World Cup 2022 venues to be made accessible for persons with disabilities
Middle East, May 10 2017
World Cup 2022 venues will be accessible for persons with disabilities making the sporting event an inclusive tournament, according to the Supreme Committee for Delivery and Legacy (SC).
Speaking at Accessible Qatar Conference yesterday, Najla Al Obaidan, Senior Architect, Supreme Committee for Delivery & Legacy, said inclusive design is being implemented in all the stadiums being constructed for the global event.
Accessibility is at the core of the design of the venues from the parking areas to the stadium entrance to the seats to facilities such as toilets and emergency services, she said.
“The percentage of seats for persons with disabilities will be determined according to the size of the stadium. There will also be a percentage of parking spaces to be allotted for persons with disabilities,” said Al Obaidan.
“The seats are inclined based on FIFA standards in such a way that the disabled fans can have a good view. In addition, there are also places allocated for media with disabilities as well as for people with autism,” she said, while providing an overview of the stadiums under construction.
Mark Todd, Principle Accessibility Consult, Access All Areas UK said the principle of accessible design should take three elements into consideration including equity, dignity and functionality.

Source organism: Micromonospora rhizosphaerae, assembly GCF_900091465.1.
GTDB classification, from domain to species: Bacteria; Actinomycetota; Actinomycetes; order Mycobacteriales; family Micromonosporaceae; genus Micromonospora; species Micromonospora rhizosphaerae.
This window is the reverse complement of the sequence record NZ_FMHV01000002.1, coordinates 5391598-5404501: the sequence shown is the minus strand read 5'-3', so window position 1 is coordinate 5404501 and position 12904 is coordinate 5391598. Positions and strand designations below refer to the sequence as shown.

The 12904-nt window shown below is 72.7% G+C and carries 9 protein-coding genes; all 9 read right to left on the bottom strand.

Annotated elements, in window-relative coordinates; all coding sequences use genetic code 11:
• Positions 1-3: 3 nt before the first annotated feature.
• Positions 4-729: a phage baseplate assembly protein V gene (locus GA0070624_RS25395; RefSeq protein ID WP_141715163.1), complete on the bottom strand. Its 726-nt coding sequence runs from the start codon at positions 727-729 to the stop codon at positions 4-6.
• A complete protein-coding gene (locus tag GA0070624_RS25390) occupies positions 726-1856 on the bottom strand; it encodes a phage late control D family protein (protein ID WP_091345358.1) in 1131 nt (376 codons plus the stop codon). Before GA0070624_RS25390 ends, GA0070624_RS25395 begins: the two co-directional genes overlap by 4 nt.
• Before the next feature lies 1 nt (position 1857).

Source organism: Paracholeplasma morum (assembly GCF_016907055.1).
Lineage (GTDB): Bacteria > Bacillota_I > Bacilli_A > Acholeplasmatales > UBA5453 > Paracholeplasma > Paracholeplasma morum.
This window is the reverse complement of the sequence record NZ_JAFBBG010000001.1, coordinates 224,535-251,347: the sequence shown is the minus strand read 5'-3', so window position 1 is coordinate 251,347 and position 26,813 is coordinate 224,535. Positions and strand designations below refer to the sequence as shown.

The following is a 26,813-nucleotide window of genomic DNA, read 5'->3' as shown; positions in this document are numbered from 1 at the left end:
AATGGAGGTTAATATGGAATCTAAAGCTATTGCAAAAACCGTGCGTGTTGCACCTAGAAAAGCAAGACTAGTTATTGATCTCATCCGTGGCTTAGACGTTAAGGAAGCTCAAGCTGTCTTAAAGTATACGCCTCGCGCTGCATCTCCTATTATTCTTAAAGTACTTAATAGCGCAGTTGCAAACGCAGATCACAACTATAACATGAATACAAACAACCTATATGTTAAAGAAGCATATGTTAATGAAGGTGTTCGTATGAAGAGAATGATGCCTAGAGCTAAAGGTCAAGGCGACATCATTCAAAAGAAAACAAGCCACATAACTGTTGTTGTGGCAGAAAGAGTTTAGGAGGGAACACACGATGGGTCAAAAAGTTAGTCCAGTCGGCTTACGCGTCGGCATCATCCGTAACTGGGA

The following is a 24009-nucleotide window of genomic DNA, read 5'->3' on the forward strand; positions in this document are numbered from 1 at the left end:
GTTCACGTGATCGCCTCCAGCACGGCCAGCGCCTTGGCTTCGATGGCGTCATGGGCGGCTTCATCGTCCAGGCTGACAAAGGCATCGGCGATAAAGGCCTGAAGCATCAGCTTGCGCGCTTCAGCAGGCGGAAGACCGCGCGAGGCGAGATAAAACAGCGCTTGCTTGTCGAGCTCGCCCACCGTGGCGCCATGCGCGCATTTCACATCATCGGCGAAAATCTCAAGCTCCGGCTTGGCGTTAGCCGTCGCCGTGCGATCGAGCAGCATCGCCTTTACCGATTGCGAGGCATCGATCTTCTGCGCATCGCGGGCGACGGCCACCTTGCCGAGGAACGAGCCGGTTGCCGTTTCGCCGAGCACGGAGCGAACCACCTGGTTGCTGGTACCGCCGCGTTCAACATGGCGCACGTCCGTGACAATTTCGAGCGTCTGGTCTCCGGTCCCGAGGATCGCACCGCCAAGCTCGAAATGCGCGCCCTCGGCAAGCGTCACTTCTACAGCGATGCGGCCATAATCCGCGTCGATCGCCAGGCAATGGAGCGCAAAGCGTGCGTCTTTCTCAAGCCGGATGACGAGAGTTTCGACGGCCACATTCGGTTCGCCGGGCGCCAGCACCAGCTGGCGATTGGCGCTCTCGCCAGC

Segregation of persons with disabilities and those with accessibility needs must be avoided and that they should be given the same quality of experience. “Everything should be accessible. No area of the stadium, no service, no sport should be off limits to anybody with accessibility need,” he stressed.
“Sometimes things that we do for accessible design can benefit everybody, so a stadium that is accessible for persons with disabilities is usually accessible to everybody,” he added.
The session hosted by SC entitled “How to improve fan experience for people with disabilities: Case study on different elements and new development ideas on making World Cup 2022 accessible for all” also featured Guy Davies, Managing Director, Disability Solutions, South Africa and Ameer Al Mulla, Executive Director, Qatar Paralympic Committee (QPC).
Al Mulla shared Qatar’s experience in hosting the 2015 IPC Athletics World Championships in which athletes with disabilities from around the world competed for the first time in an Arab country.
He stressed championing the cause of the disabled is not limited to certain organisations like the QPC but is a collective effort of all members of the society.
The two-day inaugural Accessible Qatar meet which concluded yesterday was aimed at raising awareness about accessibility, encouraging knowledge-sharing, and influencing project developers toward making existing and future venues accessible.